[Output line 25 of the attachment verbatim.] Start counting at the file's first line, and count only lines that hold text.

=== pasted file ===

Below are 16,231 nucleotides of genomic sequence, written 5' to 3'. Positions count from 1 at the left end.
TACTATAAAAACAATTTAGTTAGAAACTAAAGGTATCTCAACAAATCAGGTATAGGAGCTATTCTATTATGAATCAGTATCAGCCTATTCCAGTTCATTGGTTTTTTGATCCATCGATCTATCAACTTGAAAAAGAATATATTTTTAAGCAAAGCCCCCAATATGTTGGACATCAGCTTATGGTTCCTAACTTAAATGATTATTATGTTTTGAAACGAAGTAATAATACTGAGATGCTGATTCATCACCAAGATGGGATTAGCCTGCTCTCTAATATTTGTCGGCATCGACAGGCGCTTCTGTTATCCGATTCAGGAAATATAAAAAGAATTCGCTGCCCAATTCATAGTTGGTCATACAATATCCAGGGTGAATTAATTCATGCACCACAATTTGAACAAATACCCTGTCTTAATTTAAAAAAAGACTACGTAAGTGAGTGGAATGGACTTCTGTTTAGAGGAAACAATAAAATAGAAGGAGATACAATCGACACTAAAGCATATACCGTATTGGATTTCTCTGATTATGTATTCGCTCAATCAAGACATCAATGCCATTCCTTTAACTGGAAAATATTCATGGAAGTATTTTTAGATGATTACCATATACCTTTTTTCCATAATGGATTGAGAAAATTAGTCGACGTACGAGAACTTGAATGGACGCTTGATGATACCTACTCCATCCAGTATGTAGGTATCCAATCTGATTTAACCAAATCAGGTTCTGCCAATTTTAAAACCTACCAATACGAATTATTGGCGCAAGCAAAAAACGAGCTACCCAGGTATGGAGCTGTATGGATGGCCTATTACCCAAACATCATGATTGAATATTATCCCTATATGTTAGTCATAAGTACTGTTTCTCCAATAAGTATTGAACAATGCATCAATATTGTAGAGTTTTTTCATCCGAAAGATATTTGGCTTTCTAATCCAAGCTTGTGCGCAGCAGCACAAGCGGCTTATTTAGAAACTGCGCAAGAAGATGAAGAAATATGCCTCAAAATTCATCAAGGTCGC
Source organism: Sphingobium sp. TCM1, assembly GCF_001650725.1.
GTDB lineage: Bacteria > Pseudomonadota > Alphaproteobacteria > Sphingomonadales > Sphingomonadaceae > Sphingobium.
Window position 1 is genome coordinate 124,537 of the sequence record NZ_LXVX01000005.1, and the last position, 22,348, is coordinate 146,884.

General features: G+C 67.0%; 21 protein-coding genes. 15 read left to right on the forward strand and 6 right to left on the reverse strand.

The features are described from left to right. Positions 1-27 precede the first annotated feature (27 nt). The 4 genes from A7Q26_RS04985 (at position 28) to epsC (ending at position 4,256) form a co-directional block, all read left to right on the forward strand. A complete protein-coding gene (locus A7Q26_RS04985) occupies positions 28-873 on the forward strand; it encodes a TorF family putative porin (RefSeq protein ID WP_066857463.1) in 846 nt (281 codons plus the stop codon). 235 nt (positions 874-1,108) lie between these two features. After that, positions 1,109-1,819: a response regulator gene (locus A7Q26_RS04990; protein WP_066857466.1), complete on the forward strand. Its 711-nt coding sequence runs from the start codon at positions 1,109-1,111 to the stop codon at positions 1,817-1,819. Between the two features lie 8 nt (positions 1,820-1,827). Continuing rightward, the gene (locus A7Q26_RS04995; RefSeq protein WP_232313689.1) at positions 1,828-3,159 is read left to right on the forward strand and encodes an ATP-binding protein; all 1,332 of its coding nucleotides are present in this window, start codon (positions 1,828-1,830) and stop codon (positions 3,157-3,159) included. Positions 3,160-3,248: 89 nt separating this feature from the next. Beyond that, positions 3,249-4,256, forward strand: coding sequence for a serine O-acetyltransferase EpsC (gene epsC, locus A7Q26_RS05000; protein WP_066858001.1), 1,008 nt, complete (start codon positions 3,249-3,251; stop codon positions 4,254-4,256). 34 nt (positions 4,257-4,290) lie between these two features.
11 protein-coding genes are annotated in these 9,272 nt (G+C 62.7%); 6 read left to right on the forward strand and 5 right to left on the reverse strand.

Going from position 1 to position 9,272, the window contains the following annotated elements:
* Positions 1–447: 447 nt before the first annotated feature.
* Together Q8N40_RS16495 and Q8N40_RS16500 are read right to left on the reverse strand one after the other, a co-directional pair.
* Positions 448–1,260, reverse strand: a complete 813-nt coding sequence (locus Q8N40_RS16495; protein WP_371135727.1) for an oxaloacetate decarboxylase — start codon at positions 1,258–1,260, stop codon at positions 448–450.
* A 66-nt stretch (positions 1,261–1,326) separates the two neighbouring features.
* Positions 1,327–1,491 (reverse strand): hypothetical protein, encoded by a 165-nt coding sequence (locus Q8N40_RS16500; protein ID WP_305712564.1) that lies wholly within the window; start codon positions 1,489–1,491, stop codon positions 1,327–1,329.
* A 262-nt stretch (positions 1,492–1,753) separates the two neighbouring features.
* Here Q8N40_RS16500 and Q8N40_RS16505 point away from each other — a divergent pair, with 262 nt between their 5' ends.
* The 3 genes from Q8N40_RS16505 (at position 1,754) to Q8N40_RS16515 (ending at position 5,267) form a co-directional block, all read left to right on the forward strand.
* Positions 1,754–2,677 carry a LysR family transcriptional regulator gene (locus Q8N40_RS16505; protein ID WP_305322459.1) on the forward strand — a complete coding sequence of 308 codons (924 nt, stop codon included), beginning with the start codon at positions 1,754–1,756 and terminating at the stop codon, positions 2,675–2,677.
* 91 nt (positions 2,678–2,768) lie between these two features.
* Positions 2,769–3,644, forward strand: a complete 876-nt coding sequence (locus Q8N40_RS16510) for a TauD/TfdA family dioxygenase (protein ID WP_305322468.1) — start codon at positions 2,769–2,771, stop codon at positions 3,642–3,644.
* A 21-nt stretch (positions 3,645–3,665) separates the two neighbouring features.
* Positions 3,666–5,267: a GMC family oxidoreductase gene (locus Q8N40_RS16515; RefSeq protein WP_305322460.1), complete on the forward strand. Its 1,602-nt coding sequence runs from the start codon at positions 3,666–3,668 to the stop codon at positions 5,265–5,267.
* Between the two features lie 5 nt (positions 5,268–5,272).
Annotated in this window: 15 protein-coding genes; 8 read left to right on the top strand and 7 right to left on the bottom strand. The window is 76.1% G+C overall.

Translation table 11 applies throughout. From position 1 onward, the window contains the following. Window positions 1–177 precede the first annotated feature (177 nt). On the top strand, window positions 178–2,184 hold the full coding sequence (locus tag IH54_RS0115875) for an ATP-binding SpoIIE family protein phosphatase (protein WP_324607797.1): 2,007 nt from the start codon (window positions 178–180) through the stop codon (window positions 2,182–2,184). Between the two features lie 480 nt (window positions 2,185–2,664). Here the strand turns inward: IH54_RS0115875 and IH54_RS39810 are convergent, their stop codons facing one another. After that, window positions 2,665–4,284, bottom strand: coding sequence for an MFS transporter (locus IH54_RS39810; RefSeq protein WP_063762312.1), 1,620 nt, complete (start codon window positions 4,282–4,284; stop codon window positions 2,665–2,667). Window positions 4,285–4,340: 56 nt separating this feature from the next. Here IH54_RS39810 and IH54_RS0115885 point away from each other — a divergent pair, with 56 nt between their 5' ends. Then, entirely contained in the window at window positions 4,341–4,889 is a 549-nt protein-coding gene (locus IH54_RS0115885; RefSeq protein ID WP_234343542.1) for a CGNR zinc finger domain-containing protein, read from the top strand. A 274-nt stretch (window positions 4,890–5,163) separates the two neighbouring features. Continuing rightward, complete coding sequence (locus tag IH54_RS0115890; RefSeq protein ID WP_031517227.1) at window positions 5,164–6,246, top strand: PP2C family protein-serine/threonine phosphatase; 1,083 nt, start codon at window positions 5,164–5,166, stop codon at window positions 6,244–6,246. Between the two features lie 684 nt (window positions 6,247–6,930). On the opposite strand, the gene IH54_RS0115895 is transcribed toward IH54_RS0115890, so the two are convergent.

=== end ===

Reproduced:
Translation table 11 applies throughout. From position 1 onward, the window contains the following. Window positions 1–177 precede the first annotated feature (177 nt). On the top strand, window positions 178–2,184 hold the full coding sequence (locus tag IH54_RS0115875) for an ATP-binding SpoIIE family protein phosphatase (protein WP_324607797.1): 2,007 nt from the start codon (window positions 178–180) through the stop codon (window positions 2,182–2,184). Between the two features lie 480 nt (window positions 2,185–2,664). Here the strand turns inward: IH54_RS0115875 and IH54_RS39810 are convergent, their stop codons facing one another. After that, window positions 2,665–4,284, bottom strand: coding sequence for an MFS transporter (locus IH54_RS39810; RefSeq protein WP_063762312.1), 1,620 nt, complete (start codon window positions 4,282–4,284; stop codon window positions 2,665–2,667). Window positions 4,285–4,340: 56 nt separating this feature from the next. Here IH54_RS39810 and IH54_RS0115885 point away from each other — a divergent pair, with 56 nt between their 5' ends. Then, entirely contained in the window at window positions 4,341–4,889 is a 549-nt protein-coding gene (locus IH54_RS0115885; RefSeq protein ID WP_234343542.1) for a CGNR zinc finger domain-containing protein, read from the top strand. A 274-nt stretch (window positions 4,890–5,163) separates the two neighbouring features. Continuing rightward, complete coding sequence (locus tag IH54_RS0115890; RefSeq protein ID WP_031517227.1) at window positions 5,164–6,246, top strand: PP2C family protein-serine/threonine phosphatase; 1,083 nt, start codon at window positions 5,164–5,166, stop codon at window positions 6,244–6,246. Between the two features lie 684 nt (window positions 6,247–6,930). On the opposite strand, the gene IH54_RS0115895 is transcribed toward IH54_RS0115890, so the two are convergent.